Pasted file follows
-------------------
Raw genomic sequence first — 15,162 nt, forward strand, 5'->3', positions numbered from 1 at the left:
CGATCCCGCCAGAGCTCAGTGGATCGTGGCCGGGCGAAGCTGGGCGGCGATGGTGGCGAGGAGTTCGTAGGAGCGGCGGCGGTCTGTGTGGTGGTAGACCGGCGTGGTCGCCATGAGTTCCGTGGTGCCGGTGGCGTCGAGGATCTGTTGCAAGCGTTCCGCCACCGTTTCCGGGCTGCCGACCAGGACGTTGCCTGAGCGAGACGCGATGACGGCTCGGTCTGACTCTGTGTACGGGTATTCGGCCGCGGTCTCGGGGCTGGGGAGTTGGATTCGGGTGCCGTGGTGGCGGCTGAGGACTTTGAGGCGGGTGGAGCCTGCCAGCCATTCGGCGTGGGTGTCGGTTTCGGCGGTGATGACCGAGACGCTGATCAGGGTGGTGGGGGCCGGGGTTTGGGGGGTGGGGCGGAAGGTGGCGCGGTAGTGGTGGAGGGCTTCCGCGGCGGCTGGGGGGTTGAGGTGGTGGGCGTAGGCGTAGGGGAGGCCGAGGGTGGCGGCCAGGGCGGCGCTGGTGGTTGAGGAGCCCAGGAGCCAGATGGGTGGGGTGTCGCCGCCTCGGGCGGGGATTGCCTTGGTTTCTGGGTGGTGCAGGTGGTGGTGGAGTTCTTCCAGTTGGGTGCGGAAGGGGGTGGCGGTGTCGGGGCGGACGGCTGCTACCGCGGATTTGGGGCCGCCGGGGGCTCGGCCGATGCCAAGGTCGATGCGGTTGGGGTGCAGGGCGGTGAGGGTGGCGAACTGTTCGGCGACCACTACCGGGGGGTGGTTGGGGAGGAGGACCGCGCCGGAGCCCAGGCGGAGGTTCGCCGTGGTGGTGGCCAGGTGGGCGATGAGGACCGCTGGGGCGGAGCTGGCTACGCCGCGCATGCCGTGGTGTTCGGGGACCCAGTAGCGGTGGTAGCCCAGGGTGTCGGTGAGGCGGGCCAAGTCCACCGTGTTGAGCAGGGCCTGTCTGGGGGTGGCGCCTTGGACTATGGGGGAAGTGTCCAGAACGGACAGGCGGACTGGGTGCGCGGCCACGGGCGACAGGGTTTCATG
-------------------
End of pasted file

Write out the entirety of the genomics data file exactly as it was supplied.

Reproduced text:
Raw genomic sequence first — 15,162 nt, forward strand, 5'->3', positions numbered from 1 at the left:
CGATCCCGCCAGAGCTCAGTGGATCGTGGCCGGGCGAAGCTGGGCGGCGATGGTGGCGAGGAGTTCGTAGGAGCGGCGGCGGTCTGTGTGGTGGTAGACCGGCGTGGTCGCCATGAGTTCCGTGGTGCCGGTGGCGTCGAGGATCTGTTGCAAGCGTTCCGCCACCGTTTCCGGGCTGCCGACCAGGACGTTGCCTGAGCGAGACGCGATGACGGCTCGGTCTGACTCTGTGTACGGGTATTCGGCCGCGGTCTCGGGGCTGGGGAGTTGGATTCGGGTGCCGTGGTGGCGGCTGAGGACTTTGAGGCGGGTGGAGCCTGCCAGCCATTCGGCGTGGGTGTCGGTTTCGGCGGTGATGACCGAGACGCTGATCAGGGTGGTGGGGGCCGGGGTTTGGGGGGTGGGGCGGAAGGTGGCGCGGTAGTGGTGGAGGGCTTCCGCGGCGGCTGGGGGGTTGAGGTGGTGGGCGTAGGCGTAGGGGAGGCCGAGGGTGGCGGCCAGGGCGGCGCTGGTGGTTGAGGAGCCCAGGAGCCAGATGGGTGGGGTGTCGCCGCCTCGGGCGGGGATTGCCTTGGTTTCTGGGTGGTGCAGGTGGTGGTGGAGTTCTTCCAGTTGGGTGCGGAAGGGGGTGGCGGTGTCGGGGCGGACGGCTGCTACCGCGGATTTGGGGCCGCCGGGGGCTCGGCCGATGCCAAGGTCGATGCGGTTGGGGTGCAGGGCGGTGAGGGTGGCGAACTGTTCGGCGACCACTACCGGGGGGTGGTTGGGGAGGAGGACCGCGCCGGAGCCCAGGCGGAGGTTCGCCGTGGTGGTGGCCAGGTGGGCGATGAGGACCGCTGGGGCGGAGCTGGCTACGCCGCGCATGCCGTGGTGTTCGGGGACCCAGTAGCGGTGGTAGCCCAGGGTGTCGGTGAGGCGGGCCAAGTCCACCGTGTTGAGCAGGGCCTGTCTGGGGGTGGCGCCTTGGACTATGGGGGAAGTGTCCAGAACGGACAGGCGGACTGGGTGCGCGGCCACGGGCGACAGGGTTTCATG